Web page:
FAMILY GROUP, 1952 - 54

Important Australian + International Fine Art
4 May 2022


(1921 - 1973)
FAMILY GROUP, 1952 - 54

oil on canvas

85.0 x 101.0 cm

$35,000 – $45,000
Sold for $55,227 (inc. BP) in Auction 69 - 4 May 2022, Sydney

Margaret Tuckson, Sydney
Watters Gallery, Sydney (label attached verso)
Private collection, Sydney, acquired from the above on 11 November 1986


Tony Tuckson: Twenty Paintings on Canvas 1947 – 1957, Watters Gallery, Sydney, 1 – 18 October 1986, cat. 17 (as ‘(Family Group, 1952 – 54?)’) 


McGrath, S., ‘Tony Tuckson’, Art and Australia, Sydney, vol. 12, no. 2, October – December 1974, p. 159 (illus.) 
Thomas, D., Tony Tuckson 1921 – 1973, Art Gallery of New South Wales,
Sydney, 1976, cat. 12, pp. 26, 34 (illus., as (Family Group, 1954?)) [not exhibited] 
Thomas, D., Free, R. and Legge, G., Tony Tuckson, Craftsman House, Sydney, 1989, pl. 50, pp. 66 (illus.), 180

Catalogue text

While the story of Tony Tuckson’s ‘secret’ life as a painter while he worked at the Art Gallery of New South Wales as Assistant to the Director (1950 – 57) and then, Deputy Director (1957 – 1973) is now something of art world lore, the vitality of the works he produced over the course of his life continue to astound. Prior to his premature death at the age of 52, Tuckson had held only two exhibitions – in 1970 and 1973. As a result, it was not until the memorial exhibition of his work – curated by Daniel Thomas at the Art Gallery of NSW in 1976 – that both the art world and broader viewing public came to comprehend the scope and calibre of his life’s work. Since then, Tuckson has been rightly regarded as one of this country’s most significant artists and foremost abstractionists. Tuckson’s oeuvre charts a journey towards abstraction, and to a level of confidence and freedom that enabled him to produce his masterful abstract works of the early 1970s.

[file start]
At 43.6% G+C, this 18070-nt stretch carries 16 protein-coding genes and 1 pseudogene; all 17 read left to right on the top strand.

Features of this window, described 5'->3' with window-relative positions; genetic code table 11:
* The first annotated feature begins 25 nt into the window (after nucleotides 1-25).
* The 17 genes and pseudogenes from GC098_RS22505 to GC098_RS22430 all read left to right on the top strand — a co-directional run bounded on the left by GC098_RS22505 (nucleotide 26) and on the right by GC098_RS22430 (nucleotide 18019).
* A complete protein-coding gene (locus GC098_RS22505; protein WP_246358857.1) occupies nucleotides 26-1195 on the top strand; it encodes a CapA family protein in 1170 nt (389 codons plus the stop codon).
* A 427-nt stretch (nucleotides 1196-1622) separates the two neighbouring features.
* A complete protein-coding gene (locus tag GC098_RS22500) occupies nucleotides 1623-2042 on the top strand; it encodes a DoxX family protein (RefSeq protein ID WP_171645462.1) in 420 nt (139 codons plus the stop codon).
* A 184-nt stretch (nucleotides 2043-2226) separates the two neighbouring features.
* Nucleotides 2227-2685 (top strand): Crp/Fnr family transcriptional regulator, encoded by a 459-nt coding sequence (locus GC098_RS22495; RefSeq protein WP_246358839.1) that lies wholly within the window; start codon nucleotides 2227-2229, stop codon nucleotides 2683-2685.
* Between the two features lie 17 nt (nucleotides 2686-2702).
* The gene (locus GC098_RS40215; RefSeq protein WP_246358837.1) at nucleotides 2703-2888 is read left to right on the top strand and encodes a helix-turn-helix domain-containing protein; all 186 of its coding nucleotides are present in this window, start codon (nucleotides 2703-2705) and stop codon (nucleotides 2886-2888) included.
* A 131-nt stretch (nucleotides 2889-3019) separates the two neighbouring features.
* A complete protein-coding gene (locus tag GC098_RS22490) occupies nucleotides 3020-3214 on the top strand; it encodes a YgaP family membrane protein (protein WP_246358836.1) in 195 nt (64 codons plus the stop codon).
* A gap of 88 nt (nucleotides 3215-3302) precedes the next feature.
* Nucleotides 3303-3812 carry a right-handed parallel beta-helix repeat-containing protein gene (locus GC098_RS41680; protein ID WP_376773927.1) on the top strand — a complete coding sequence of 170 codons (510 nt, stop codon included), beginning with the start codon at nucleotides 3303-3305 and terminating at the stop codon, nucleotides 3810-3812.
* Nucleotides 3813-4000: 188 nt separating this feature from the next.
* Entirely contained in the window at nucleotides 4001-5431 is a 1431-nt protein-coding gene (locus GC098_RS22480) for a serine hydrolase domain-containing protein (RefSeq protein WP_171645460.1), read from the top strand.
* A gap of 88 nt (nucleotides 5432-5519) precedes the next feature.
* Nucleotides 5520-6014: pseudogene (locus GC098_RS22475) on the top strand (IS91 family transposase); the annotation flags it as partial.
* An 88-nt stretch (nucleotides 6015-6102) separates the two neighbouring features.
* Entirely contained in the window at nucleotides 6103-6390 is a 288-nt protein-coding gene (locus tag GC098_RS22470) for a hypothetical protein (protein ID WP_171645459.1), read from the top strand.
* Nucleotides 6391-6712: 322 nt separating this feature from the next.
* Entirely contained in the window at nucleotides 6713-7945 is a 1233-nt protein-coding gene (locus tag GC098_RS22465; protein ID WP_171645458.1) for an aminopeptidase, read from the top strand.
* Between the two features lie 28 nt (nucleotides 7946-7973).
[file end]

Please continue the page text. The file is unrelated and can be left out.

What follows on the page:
At the time that Family Group, 1952 – 54 was created, Tuckson was absorbing a multitude of artistic influences, heightened in 1953 by first-hand experience of the touring exhibition French Painting Today, which included work by artists ranging from Léger and Picasso to Matisse, Mirò and Soulages. Works from the early to mid-1950s often feature figure groups and scenes from domestic life – subjects that were close to hand as Tuckson painted in the limited time available to him beyond the demands of his role at the Gallery. As Terence Maloon has noted (firmly tongue-in-cheek), the artist’s wife Margaret served as a model for many paintings and drawings:

‘…He half seriously assigned her the role of muse, of archetypal Woman, and she half-jokingly complied. There began a self-conscious and faintly comic series of travesties in which Margaret’s image was tossed between Tuckson’s various influences. For many years she was forced into cousinship with Picasso’s women – case as an angular Dora-Margaret or a curvaceous Margaret-Thérèse Walter. Intermittently she was incarnated as a Matisse odalisque, and during a few frustrated weeks in 1952 she almost became a Modigliani. By the time Tuckson fell under the sway of Dubuffet’s art brut in the mid 1950s, he no longer worked directly from the model – which, I suppose, was just as well for his wife’s morale.’1

The shadow of Picasso certainly looms large in the assured brushstrokes and blocky shapes of Family Group, with the work’s high-keyed palette of yellow, red, blue and black transforming a warm domestic scene into a study of pattern and colour that begins to dissolve the outline of the work’s three figures.

1. Maloon, T., Tony Tuckson: Themes and Variations, Heide Park and Art Gallery, Melbourne, 1989, p. 4